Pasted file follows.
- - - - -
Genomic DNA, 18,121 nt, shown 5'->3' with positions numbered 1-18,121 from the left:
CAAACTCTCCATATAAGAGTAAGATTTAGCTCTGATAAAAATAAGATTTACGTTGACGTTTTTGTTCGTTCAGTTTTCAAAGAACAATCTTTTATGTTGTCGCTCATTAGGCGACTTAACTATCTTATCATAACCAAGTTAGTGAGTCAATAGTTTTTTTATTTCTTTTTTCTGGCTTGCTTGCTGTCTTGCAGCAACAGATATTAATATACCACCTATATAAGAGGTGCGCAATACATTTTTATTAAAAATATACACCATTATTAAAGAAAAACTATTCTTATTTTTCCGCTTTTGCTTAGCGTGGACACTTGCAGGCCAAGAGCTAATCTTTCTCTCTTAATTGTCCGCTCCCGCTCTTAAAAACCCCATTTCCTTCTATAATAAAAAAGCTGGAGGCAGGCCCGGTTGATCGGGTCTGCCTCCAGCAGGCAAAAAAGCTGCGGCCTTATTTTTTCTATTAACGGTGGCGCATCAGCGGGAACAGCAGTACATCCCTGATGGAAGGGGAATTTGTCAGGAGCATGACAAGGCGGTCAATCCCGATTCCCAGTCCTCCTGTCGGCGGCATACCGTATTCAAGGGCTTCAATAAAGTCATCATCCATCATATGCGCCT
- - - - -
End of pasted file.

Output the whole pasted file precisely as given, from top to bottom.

Genomic DNA, 18,121 nt, shown 5'->3' with positions numbered 1-18,121 from the left:
CAAACTCTCCATATAAGAGTAAGATTTAGCTCTGATAAAAATAAGATTTACGTTGACGTTTTTGTTCGTTCAGTTTTCAAAGAACAATCTTTTATGTTGTCGCTCATTAGGCGACTTAACTATCTTATCATAACCAAGTTAGTGAGTCAATAGTTTTTTTATTTCTTTTTTCTGGCTTGCTTGCTGTCTTGCAGCAACAGATATTAATATACCACCTATATAAGAGGTGCGCAATACATTTTTATTAAAAATATACACCATTATTAAAGAAAAACTATTCTTATTTTTCCGCTTTTGCTTAGCGTGGACACTTGCAGGCCAAGAGCTAATCTTTCTCTCTTAATTGTCCGCTCCCGCTCTTAAAAACCCCATTTCCTTCTATAATAAAAAAGCTGGAGGCAGGCCCGGTTGATCGGGTCTGCCTCCAGCAGGCAAAAAAGCTGCGGCCTTATTTTTTCTATTAACGGTGGCGCATCAGCGGGAACAGCAGTACATCCCTGATGGAAGGGGAATTTGTCAGGAGCATGACAAGGCGGTCAATCCCGATTCCCAGTCCTCCTGTCGGCGGCATACCGTATTCAAGGGCTTCAATAAAGTCATCATCCATCATATGCGCCT